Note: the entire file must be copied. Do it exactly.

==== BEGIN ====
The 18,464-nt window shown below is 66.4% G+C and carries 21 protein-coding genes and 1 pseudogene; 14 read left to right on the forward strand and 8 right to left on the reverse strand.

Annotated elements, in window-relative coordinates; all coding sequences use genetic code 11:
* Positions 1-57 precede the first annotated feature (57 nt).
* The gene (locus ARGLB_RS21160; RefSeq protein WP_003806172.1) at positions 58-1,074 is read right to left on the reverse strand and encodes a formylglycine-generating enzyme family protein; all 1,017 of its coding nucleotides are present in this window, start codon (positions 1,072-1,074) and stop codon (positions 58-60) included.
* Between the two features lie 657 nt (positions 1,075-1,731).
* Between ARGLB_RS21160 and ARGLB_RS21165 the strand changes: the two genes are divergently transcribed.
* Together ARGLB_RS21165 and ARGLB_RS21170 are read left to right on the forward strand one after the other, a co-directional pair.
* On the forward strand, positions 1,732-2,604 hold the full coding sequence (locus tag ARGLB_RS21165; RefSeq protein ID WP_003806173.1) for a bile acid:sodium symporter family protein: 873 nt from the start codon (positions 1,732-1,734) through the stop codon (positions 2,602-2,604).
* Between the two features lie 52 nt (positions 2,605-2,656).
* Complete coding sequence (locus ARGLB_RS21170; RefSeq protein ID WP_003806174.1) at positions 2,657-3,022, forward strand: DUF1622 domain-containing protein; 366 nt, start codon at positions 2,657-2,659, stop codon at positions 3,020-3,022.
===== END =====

The 18,464-nt window shown below is 66.4% G+C and carries 21 protein-coding genes and 1 pseudogene; 14 read left to right on the forward strand and 8 right to left on the reverse strand.

Annotated elements, in window-relative coordinates; all coding sequences use genetic code 11:
* Positions 1-57 precede the first annotated feature (57 nt).
* The gene (locus ARGLB_RS21160; RefSeq protein WP_003806172.1) at positions 58-1,074 is read right to left on the reverse strand and encodes a formylglycine-generating enzyme family protein; all 1,017 of its coding nucleotides are present in this window, start codon (positions 1,072-1,074) and stop codon (positions 58-60) included.
* Between the two features lie 657 nt (positions 1,075-1,731).
* Between ARGLB_RS21160 and ARGLB_RS21165 the strand changes: the two genes are divergently transcribed.
* Together ARGLB_RS21165 and ARGLB_RS21170 are read left to right on the forward strand one after the other, a co-directional pair.
* On the forward strand, positions 1,732-2,604 hold the full coding sequence (locus tag ARGLB_RS21165; RefSeq protein ID WP_003806173.1) for a bile acid:sodium symporter family protein: 873 nt from the start codon (positions 1,732-1,734) through the stop codon (positions 2,602-2,604).
* Between the two features lie 52 nt (positions 2,605-2,656).
* Complete coding sequence (locus ARGLB_RS21170; RefSeq protein ID WP_003806174.1) at positions 2,657-3,022, forward strand: DUF1622 domain-containing protein; 366 nt, start codon at positions 2,657-2,659, stop codon at positions 3,020-3,022.